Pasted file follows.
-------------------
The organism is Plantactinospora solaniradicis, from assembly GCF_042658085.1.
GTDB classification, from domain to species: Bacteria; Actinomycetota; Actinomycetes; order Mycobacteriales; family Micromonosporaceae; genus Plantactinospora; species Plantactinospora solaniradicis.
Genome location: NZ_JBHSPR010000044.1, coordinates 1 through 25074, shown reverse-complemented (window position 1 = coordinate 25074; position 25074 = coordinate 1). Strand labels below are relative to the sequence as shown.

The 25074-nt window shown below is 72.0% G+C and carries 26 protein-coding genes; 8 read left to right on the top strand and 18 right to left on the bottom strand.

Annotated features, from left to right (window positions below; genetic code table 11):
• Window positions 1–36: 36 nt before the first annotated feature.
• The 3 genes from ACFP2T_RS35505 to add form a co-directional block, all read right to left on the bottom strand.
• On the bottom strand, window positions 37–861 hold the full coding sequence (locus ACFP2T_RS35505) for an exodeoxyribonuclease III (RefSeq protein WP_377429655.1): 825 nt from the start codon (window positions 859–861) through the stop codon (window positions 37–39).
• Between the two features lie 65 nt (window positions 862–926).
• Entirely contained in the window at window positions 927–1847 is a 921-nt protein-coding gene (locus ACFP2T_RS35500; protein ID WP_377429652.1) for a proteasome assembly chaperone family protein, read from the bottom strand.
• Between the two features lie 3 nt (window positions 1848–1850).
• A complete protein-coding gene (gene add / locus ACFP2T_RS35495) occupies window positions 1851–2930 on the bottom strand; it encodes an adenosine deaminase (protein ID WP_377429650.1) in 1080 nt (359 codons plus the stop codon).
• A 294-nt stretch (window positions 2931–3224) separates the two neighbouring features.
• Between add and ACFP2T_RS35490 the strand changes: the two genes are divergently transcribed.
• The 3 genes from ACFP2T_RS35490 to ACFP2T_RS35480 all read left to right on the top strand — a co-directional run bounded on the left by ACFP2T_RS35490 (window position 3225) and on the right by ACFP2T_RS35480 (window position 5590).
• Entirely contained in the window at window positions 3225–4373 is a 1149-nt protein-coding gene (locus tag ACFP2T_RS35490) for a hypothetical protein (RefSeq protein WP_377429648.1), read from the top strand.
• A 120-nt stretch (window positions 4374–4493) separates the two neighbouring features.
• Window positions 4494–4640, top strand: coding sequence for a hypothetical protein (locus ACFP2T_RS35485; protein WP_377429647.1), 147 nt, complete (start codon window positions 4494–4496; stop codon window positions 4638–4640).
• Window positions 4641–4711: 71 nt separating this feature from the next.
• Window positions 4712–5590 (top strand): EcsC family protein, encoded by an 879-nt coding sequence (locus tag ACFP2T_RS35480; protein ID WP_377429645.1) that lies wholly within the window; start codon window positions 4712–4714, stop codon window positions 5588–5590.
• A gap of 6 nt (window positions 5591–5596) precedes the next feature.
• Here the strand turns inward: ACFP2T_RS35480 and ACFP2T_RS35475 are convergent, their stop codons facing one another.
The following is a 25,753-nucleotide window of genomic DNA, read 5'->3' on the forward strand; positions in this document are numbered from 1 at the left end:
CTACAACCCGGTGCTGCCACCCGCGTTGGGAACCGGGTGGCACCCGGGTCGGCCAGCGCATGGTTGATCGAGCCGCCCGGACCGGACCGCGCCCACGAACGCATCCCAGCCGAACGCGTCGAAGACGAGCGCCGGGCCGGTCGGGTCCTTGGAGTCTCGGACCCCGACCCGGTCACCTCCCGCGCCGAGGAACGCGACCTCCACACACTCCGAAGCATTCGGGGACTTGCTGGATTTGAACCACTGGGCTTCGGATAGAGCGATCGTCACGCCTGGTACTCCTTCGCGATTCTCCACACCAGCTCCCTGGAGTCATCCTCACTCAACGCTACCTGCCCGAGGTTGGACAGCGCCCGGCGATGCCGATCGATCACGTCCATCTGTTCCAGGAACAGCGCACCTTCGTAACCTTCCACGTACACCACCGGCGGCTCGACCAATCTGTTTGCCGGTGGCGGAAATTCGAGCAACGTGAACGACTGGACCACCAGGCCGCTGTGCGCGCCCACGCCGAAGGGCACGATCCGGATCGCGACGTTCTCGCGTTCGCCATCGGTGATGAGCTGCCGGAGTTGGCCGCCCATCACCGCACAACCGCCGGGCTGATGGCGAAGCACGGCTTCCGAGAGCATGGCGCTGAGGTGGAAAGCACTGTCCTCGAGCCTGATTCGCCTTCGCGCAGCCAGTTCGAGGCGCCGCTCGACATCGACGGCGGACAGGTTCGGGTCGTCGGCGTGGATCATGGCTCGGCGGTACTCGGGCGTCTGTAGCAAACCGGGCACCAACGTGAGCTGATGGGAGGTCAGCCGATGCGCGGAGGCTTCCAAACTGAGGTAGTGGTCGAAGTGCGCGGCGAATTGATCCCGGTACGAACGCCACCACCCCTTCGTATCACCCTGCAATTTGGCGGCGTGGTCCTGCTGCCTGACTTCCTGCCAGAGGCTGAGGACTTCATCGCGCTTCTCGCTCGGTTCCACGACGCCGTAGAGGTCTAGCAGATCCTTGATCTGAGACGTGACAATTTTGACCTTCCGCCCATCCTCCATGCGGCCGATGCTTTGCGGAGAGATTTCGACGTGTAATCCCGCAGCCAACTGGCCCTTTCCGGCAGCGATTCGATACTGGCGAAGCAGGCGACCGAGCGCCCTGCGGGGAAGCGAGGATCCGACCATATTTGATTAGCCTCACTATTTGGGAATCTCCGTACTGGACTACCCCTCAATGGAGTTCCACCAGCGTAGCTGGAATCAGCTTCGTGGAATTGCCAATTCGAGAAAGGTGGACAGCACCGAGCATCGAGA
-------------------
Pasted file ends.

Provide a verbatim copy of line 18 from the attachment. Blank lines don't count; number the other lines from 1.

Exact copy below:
• Window positions 4494–4640, top strand: coding sequence for a hypothetical protein (locus ACFP2T_RS35485; protein WP_377429647.1), 147 nt, complete (start codon window positions 4494–4496; stop codon window positions 4638–4640).